If you shoot between 70 and 75, your handicap will be between 1 and 2. If you shoot between 76 and 80, your handicap will be between 3 and 5. If you shoot between 81 and 85, your handicap will be between 6 and 9. If you shoot between 86 and 91, your handicap will be between 10 and 13. If you shoot between 92 and 97, your handicap is between 14 and 19. If you shoot between 98 and 101, your handicap is between 20 and 24.
Tips To Improve Your Score
There are a bunch of different ways you can improve your game and the simple answer would be to learn the correct technique and practice every single day. Easier said than done, I know, but if you want to improve your game drastically then it’s what you have to do.
The good news though is that there are a few simple things you can do to slightly improve your game quickly. It’s what I did when I was getting started and I think it could help you too. You’ll still need to practice a good amount but they are quick and simple tweaks.
The first thing you definitely need to do is learn the basic fundamentals. Things like grip, stance, and posture are super important to have right (and most people don’t). All these advanced drills and methods do work but you’ll get 80% of the way there by focusing on the basics.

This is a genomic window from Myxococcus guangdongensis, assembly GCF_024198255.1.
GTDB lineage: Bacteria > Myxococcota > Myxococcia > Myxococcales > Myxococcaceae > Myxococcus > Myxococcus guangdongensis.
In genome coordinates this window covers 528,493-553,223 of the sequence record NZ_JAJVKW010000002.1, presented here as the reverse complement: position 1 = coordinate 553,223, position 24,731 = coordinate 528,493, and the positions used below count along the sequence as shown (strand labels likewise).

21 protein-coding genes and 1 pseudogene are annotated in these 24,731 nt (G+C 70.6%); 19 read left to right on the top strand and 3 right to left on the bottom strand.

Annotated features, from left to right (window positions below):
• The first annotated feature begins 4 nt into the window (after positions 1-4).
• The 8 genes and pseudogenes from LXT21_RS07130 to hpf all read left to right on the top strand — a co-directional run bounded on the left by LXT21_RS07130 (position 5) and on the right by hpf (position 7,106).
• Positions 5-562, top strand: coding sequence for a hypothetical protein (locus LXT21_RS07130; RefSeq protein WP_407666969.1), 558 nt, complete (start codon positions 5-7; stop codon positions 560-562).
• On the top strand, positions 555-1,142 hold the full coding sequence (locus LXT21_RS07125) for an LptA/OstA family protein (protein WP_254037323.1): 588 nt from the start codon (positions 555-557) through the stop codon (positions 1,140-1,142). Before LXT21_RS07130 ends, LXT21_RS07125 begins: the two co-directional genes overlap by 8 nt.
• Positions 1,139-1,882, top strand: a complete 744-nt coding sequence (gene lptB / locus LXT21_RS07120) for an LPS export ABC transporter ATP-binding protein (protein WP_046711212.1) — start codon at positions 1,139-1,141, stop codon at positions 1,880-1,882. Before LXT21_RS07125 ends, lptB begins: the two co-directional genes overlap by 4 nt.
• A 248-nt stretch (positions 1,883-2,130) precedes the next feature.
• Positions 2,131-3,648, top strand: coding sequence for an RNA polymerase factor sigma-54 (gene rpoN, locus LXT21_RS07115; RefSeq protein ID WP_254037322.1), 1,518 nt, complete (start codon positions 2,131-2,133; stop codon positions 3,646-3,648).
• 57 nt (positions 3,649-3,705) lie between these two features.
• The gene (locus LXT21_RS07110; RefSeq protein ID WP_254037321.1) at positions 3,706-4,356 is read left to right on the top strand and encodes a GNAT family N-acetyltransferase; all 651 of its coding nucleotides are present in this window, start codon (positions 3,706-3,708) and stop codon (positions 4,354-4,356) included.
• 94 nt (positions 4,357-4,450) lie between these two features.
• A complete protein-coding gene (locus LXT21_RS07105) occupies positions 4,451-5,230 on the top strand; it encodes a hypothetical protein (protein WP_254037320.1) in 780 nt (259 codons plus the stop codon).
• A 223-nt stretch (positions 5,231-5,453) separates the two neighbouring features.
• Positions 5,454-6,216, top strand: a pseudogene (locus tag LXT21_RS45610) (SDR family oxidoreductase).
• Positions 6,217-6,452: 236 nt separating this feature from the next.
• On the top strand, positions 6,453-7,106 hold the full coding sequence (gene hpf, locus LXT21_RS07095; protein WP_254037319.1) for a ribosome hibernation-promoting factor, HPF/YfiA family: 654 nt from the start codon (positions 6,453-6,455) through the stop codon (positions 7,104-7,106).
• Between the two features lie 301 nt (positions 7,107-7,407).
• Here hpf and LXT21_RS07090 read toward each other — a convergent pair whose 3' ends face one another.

What I’d recommend you do is read Ben Hogan’s Five Lessons (on Amazon). It’s a short read but it’ll talk about all this stuff. It’s probably the best training I’ve ever been through.
The second thing I’d recommend you do is to get the right golf ball. Most people use whatever they can find, or worse yet, use what they see on TV. All golf balls are different, some are designed for pros, while others are designed for beginners. If you use the wrong ball then you’ll get bad results.
With the right ball, you’ll get more distance, more forgiveness, and you’ll hit more greens and fairways. What I’d recommend for the average golfer (who shoots around 90-100) is to use a 2–3 piece ball that has low compression and low spin.
The third thing you can do is focus on less distance and more fairways. This was something I ended up doing and it improved my scores right away. If you’re constantly hitting from the rough it’ll be really tough to shoot good scores.
If you want to improve your golf game you need to keep your ball in play. I ended up benching my driver and woods and would hit a hybrid off the tee. My shots only went about 210 yards but I was in the fairway 80% of the time.
If you tend to slice or hook your driver then don’t use it. Same for your woods. If you have to hit an iron off the tee to keep it in play, do that. As long as you hit the ball 200 yards off the tee, you can still put up some decent scores.
Those are the three things I did to pretty much improve my scores overnight. I’m not saying it’s guaranteed to work for you but it should. Once you have these three things dialled in then you can start learning some advanced tactics and techniques.